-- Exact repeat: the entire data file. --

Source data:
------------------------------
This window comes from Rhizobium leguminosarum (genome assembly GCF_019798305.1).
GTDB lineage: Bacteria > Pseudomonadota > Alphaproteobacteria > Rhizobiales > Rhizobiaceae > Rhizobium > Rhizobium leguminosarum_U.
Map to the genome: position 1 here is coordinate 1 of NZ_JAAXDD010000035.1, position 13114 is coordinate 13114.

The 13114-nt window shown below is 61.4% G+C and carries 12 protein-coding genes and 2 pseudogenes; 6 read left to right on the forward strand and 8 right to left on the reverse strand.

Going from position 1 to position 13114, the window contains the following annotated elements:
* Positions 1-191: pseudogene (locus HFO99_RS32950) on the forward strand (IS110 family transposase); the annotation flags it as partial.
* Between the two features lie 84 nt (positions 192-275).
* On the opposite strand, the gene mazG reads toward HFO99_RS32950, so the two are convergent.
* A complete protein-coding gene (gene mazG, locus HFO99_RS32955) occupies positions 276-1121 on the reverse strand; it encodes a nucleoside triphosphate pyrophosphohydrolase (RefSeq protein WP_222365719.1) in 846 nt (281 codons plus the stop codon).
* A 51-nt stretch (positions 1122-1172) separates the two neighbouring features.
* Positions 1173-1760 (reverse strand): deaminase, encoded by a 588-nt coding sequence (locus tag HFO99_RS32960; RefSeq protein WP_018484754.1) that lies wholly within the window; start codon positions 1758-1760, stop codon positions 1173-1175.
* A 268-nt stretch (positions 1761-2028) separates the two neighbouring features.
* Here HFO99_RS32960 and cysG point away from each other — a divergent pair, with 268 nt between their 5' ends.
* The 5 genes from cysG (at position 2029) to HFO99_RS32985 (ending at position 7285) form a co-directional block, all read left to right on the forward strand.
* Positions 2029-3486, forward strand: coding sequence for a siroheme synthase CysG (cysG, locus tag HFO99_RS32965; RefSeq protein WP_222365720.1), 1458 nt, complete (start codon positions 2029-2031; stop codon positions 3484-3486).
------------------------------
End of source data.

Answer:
This window comes from Rhizobium leguminosarum (genome assembly GCF_019798305.1).
GTDB lineage: Bacteria > Pseudomonadota > Alphaproteobacteria > Rhizobiales > Rhizobiaceae > Rhizobium > Rhizobium leguminosarum_U.
Map to the genome: position 1 here is coordinate 1 of NZ_JAAXDD010000035.1, position 13114 is coordinate 13114.

The 13114-nt window shown below is 61.4% G+C and carries 12 protein-coding genes and 2 pseudogenes; 6 read left to right on the forward strand and 8 right to left on the reverse strand.

Going from position 1 to position 13114, the window contains the following annotated elements:
* Positions 1-191: pseudogene (locus HFO99_RS32950) on the forward strand (IS110 family transposase); the annotation flags it as partial.
* Between the two features lie 84 nt (positions 192-275).
* On the opposite strand, the gene mazG reads toward HFO99_RS32950, so the two are convergent.
* A complete protein-coding gene (gene mazG, locus HFO99_RS32955) occupies positions 276-1121 on the reverse strand; it encodes a nucleoside triphosphate pyrophosphohydrolase (RefSeq protein WP_222365719.1) in 846 nt (281 codons plus the stop codon).
* A 51-nt stretch (positions 1122-1172) separates the two neighbouring features.
* Positions 1173-1760 (reverse strand): deaminase, encoded by a 588-nt coding sequence (locus tag HFO99_RS32960; RefSeq protein WP_018484754.1) that lies wholly within the window; start codon positions 1758-1760, stop codon positions 1173-1175.
* A 268-nt stretch (positions 1761-2028) separates the two neighbouring features.
* Here HFO99_RS32960 and cysG point away from each other — a divergent pair, with 268 nt between their 5' ends.
* The 5 genes from cysG (at position 2029) to HFO99_RS32985 (ending at position 7285) form a co-directional block, all read left to right on the forward strand.
* Positions 2029-3486, forward strand: coding sequence for a siroheme synthase CysG (cysG, locus tag HFO99_RS32965; RefSeq protein WP_222365720.1), 1458 nt, complete (start codon positions 2029-2031; stop codon positions 3484-3486).